Leo Burmester

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Leo Burmester
Born (1944-02-01)February 1, 1944
Louisville, Kentucky, U.S.
Died June 28, 2007(2007-06-28) (aged 63)
New York City, New York, U.S.
Occupation Film, stage, TV actor, singer
Spouse(s) Lora Lee Ecobelli (2005–2007)

Leo Burmester (February 1, 1944 – June 28, 2007) was an American actor. Burmester worked for director John Sayles several times, including in Passion Fish (1992) and Lone Star (1996), and also for directors such as John Schlesinger and Sidney Lumet, and as the Apostle Nathaniel in Martin Scorsese's The Last Temptation of Christ (1988). He also starred in the CBS sitcom Flo as Randy Stumphill, the mechanic who frequented the bar.

Life and career[edit]

Burmester was born and raised in Louisville, Kentucky, and studied at Western Kentucky University as a biology major before switching to drama. He worked summer stock at Shawnee Summer Theatre of Greene County, Indiana. After receiving an MFA from the University of Denver, he taught college for a year before becoming a working actor.

Burmester appeared with the Actors Theatre of Louisville, originating roles in the plays Getting Out and Lone Star, and eventually recreating them in his Off-Broadway and Broadway debuts, respectively. He made his feature film debut in a big budget project with Cruising (1980), and had a featured role as the mortuary director in Honky Tonk Freeway (1981). Burmester played one of the FBI agents hounding the faux Rosenberg couple in Daniel (1983). He played the role of Thénardier in the Original Broadway production of Les Misérables and the Police Sergeant in Harry Connick, Jr.'s musical Thou Shalt not.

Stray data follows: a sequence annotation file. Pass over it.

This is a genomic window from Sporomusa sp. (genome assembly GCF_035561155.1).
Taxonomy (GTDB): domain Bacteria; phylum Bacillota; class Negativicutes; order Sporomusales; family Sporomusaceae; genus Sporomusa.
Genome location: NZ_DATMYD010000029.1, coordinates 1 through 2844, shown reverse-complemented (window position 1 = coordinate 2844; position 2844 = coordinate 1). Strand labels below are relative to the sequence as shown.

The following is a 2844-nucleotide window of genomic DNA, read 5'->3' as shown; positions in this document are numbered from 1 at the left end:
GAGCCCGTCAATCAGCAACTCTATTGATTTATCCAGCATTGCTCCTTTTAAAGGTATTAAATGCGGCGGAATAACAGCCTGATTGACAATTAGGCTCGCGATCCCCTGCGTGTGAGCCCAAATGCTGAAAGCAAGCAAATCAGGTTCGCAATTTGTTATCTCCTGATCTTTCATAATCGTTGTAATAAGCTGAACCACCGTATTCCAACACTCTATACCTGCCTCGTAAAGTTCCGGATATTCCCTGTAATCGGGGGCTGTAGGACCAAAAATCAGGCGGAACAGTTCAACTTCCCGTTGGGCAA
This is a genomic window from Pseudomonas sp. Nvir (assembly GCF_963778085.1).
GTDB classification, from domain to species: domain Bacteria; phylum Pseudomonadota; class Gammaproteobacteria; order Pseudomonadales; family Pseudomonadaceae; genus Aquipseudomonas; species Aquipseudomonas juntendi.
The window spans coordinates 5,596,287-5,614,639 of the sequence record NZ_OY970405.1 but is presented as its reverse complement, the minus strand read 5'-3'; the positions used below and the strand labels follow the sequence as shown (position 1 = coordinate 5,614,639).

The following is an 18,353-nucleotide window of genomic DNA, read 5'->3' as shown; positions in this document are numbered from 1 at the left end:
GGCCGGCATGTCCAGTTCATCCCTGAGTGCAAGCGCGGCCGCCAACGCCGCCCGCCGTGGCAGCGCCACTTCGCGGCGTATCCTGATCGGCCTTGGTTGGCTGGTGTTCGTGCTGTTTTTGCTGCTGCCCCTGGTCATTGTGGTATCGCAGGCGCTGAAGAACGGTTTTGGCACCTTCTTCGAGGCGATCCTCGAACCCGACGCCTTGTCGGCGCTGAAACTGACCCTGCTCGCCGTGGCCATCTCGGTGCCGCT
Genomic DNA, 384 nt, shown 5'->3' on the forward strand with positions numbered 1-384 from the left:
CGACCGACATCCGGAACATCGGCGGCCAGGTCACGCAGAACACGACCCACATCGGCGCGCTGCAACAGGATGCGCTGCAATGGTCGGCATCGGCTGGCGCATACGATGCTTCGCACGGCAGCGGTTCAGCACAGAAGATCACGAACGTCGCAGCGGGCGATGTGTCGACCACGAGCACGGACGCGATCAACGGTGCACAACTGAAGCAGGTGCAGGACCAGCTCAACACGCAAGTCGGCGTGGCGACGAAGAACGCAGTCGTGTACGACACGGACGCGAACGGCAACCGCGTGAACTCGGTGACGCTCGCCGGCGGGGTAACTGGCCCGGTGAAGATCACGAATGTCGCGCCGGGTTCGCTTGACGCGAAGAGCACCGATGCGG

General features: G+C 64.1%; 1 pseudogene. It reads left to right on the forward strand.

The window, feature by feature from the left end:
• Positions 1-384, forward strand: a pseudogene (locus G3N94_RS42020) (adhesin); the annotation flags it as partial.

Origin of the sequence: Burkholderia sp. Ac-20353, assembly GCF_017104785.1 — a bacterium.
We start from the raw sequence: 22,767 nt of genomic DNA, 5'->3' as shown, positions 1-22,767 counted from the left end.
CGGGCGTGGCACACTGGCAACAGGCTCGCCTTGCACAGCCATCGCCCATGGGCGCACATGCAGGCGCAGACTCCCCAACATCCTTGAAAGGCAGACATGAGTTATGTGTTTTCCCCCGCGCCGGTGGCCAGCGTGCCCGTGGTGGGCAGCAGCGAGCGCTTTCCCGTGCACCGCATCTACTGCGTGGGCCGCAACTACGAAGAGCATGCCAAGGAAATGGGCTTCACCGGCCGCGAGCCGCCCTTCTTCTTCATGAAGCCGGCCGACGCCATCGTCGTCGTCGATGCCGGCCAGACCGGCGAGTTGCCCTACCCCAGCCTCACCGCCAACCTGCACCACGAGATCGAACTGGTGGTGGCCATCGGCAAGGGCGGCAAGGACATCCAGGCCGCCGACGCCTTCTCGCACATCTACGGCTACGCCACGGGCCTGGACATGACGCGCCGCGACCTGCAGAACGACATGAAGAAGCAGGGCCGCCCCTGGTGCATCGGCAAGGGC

He played Holly Hunter's character's father in the prologue of Broadcast News (1987), and the bum in front of The Plaza in Big Business (1988). Roles started to get larger with James Cameron's The Abyss (1989), as Catfish DeVries, decompression expert.

Although thought to have died of leukemia, death was caused by a tick bite that was complicated by his compromised immune system.[citation needed] He died at age 63 on June 28, 2007. His ashes were scattered in Kentucky.


Broadway appearances[edit]

TV appearances[edit]

Partial list

External links[edit]